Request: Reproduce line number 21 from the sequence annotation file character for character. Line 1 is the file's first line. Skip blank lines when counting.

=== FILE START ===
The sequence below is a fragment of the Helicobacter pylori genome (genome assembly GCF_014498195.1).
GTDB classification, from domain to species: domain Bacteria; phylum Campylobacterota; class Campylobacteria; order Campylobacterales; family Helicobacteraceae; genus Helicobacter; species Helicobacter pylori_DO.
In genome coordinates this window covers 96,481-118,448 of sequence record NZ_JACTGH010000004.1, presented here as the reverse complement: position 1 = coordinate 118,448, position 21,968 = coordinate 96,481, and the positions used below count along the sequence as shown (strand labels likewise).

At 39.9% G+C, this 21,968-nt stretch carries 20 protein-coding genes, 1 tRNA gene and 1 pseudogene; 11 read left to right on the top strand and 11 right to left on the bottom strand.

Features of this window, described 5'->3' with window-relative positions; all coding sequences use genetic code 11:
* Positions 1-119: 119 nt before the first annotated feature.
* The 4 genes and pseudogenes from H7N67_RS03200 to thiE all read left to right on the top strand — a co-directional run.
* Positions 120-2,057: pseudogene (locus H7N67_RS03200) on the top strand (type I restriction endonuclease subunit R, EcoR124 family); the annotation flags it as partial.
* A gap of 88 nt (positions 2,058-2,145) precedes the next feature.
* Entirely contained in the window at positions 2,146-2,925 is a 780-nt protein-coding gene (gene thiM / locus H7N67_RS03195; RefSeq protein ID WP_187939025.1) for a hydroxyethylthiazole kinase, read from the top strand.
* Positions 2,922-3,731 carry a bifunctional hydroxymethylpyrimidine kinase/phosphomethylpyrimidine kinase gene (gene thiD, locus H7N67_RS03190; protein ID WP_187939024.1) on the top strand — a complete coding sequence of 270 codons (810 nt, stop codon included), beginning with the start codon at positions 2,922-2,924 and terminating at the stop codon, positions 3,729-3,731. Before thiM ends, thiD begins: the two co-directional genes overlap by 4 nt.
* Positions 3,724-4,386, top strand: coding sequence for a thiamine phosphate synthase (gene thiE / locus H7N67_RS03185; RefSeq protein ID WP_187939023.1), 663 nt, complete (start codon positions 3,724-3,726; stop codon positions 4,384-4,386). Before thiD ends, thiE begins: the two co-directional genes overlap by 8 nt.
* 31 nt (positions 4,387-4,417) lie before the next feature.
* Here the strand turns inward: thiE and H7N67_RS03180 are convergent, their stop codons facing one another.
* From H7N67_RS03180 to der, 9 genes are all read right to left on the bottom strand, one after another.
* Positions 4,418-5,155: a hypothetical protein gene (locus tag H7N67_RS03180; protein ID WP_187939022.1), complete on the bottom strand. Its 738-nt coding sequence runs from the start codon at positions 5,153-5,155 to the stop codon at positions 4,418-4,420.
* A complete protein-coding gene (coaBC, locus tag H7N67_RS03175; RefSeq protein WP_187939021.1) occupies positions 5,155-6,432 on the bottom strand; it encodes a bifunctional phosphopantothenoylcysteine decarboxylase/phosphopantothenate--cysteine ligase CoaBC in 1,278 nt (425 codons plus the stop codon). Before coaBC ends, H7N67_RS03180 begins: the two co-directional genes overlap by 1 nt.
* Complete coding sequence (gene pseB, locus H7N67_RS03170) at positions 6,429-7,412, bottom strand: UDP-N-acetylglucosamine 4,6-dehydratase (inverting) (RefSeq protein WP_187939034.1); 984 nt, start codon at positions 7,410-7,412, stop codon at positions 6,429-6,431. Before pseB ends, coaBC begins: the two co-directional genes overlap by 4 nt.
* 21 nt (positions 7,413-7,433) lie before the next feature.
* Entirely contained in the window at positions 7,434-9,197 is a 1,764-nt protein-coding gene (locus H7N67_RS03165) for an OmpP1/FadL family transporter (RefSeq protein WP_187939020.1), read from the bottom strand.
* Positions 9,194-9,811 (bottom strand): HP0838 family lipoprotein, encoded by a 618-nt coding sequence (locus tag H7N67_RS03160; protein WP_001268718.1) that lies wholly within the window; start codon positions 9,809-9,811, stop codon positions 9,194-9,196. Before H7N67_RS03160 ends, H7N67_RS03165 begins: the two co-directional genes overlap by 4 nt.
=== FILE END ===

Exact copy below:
* Positions 9,194-9,811 (bottom strand): HP0838 family lipoprotein, encoded by a 618-nt coding sequence (locus tag H7N67_RS03160; protein WP_001268718.1) that lies wholly within the window; start codon positions 9,809-9,811, stop codon positions 9,194-9,196. Before H7N67_RS03160 ends, H7N67_RS03165 begins: the two co-directional genes overlap by 4 nt.